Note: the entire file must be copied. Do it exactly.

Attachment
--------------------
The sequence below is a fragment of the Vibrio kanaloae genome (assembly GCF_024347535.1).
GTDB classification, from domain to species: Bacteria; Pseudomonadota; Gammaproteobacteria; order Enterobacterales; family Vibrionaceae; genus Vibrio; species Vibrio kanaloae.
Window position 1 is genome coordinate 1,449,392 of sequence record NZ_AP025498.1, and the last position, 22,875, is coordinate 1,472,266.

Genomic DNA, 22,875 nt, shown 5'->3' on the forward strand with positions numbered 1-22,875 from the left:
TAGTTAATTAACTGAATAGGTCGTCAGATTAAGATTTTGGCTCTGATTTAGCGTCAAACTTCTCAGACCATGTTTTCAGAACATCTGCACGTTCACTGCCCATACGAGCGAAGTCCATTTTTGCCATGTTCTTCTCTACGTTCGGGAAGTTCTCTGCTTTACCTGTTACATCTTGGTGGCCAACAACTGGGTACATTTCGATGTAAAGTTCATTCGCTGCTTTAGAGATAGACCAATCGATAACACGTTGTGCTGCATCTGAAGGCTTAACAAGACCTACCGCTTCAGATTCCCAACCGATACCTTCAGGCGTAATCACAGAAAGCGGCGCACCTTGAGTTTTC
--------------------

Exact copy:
The sequence below is a fragment of the Vibrio kanaloae genome (assembly GCF_024347535.1).
GTDB classification, from domain to species: Bacteria; Pseudomonadota; Gammaproteobacteria; order Enterobacterales; family Vibrionaceae; genus Vibrio; species Vibrio kanaloae.
Window position 1 is genome coordinate 1,449,392 of sequence record NZ_AP025498.1, and the last position, 22,875, is coordinate 1,472,266.

Genomic DNA, 22,875 nt, shown 5'->3' on the forward strand with positions numbered 1-22,875 from the left:
TAGTTAATTAACTGAATAGGTCGTCAGATTAAGATTTTGGCTCTGATTTAGCGTCAAACTTCTCAGACCATGTTTTCAGAACATCTGCACGTTCACTGCCCATACGAGCGAAGTCCATTTTTGCCATGTTCTTCTCTACGTTCGGGAAGTTCTCTGCTTTACCTGTTACATCTTGGTGGCCAACAACTGGGTACATTTCGATGTAAAGTTCATTCGCTGCTTTAGAGATAGACCAATCGATAACACGTTGTGCTGCATCTGAAGGCTTAACAAGACCTACCGCTTCAGATTCCCAACCGATACCTTCAGGCGTAATCACAGAAAGCGGCGCACCTTGAGTTTTC